OSLO (Reuters) - Big companies should report their impact on the environment in addition to their earnings under a U.N. plan to boost economic growth and ease poverty by 2030, according to recommendations by a panel of world leaders issued on Thursday.
A final draft by a group including British Prime Minister David Cameron and Indonesian President Susilo Bambang Yudhoyono, parts of which were leaked to Reuters, says the environment should be at the core of development plans.
“Without environmental sustainability, we cannot end poverty; the poor are too deeply affected by natural disasters and too dependent on deteriorating oceans, forests and soils,” the 27-strong panel said.
The report, almost 100 pages long, was due to be released later on Thursday in New York to help the world set targets for 2030, succeeding the Millennium Development Goals that run to 2015 and focus on reducing poverty and hunger.
Among recommendations, it says that large businesses should be obliged to report on their social and environmental impacts, in addition to their financial accounts. About a quarter of businesses now make environmental reports, it said.
“We suggest that a mandatory ‘comply or explain’ regime be phased in for all companies with a market capitalization above $100 million equivalent,” the panel’s report said.
“The same principle should apply to governments. National accounting for social and environmental effects should be mainstreamed by 2030.”
Last year, Britain became the first country to force major companies to publish their greenhouse gas emission in corporate earnings reports. The requirement applies to 1,800 companies listed on the London Stock Exchange.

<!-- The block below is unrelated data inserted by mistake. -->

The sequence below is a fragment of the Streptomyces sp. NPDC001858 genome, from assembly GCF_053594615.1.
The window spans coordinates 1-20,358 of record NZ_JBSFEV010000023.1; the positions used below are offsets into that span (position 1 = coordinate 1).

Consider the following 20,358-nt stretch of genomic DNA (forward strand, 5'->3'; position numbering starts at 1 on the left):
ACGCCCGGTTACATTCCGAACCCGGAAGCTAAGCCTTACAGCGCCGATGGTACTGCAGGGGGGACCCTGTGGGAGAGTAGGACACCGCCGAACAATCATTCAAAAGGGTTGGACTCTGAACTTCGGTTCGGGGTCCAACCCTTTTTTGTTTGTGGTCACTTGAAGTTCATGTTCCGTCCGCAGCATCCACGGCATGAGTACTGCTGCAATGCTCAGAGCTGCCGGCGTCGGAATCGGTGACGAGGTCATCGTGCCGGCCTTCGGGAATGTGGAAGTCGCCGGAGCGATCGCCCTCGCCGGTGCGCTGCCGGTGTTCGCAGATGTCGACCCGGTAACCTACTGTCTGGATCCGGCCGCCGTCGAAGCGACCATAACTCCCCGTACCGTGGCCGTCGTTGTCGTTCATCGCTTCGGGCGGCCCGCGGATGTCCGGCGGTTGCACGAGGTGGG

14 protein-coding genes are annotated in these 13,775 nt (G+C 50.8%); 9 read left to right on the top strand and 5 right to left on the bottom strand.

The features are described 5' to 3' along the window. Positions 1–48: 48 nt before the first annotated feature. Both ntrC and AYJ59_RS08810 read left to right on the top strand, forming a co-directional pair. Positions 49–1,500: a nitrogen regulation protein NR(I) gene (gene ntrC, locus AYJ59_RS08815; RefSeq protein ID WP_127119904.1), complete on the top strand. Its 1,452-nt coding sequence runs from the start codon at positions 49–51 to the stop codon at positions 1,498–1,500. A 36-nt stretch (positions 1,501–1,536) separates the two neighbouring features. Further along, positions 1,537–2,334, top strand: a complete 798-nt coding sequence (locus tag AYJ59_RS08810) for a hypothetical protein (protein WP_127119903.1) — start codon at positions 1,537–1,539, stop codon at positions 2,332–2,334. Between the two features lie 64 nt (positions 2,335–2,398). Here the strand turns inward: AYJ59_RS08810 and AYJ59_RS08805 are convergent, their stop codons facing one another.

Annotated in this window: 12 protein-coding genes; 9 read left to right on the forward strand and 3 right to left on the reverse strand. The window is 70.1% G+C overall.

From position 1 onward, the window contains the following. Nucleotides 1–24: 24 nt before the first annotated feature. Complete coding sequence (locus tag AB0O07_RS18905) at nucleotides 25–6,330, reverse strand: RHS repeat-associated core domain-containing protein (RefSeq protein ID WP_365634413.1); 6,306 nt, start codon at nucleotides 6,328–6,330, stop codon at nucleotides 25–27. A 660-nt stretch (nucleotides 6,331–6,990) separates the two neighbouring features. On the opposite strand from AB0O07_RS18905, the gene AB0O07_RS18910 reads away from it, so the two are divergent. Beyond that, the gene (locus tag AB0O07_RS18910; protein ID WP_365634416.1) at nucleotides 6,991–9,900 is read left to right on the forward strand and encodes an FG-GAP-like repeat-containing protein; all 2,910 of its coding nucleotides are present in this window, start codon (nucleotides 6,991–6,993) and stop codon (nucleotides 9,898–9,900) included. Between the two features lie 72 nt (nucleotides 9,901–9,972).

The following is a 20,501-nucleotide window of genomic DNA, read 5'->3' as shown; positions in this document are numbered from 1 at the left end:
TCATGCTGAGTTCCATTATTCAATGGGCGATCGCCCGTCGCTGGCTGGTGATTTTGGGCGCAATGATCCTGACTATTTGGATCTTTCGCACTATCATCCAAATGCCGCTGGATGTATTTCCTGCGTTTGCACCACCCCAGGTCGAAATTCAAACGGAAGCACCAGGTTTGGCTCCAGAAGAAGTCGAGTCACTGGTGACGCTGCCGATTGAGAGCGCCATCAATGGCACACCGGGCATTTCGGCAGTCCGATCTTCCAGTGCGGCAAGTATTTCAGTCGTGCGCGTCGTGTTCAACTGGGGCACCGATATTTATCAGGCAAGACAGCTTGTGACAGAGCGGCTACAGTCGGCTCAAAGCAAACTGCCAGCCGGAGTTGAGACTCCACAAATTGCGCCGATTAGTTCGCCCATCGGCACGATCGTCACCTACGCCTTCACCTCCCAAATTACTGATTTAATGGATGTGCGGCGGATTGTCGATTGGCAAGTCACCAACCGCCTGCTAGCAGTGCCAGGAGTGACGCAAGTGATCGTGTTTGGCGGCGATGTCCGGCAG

The U.N. panel proposes goals for 2030 such as doubling the share of renewable energy in consumption, phasing out harmful fossil fuel subsidies and doubling the rate of improvement in energy efficiency from buildings to transport.
About 13 percent of the world’s primary energy comes from renewables such as hydropower, wood, solar and wind power, according to the International Energy Agency.
The panel said that it was not presenting a “prescriptive blueprint ... The suggested targets are ones for humanity to aspire to. They would not be legally binding, but they can be monitored closely,” the draft said.
The United Nations had hoped to set specific 2030 goals in areas such as water, food security and energy at a summit last year in Rio de Janeiro. But governments fell short, distracted by the global financial crisis and unrest in the Middle East.
“We envision a world in 2030 where extreme poverty and hunger has been ended. We envision a world where no person has been left behind, and where there are schools, clinics, and clean water for all,” the panel said.
The report said the Millennium Development Goals had made a lot of progress in reducing poverty. Even so, the 1.2 billion poorest people account for only 1 per cent of world consumption while the billion richest consume 72 per cent, it said.
And it pointed to new threats, including climate change. “We must act now to slow the alarming pace of climate change and environmental degradation, which pose unprecedented threats to humanity.”
Additional reporting by Nina Chestney in London, editing by Mark Heinrich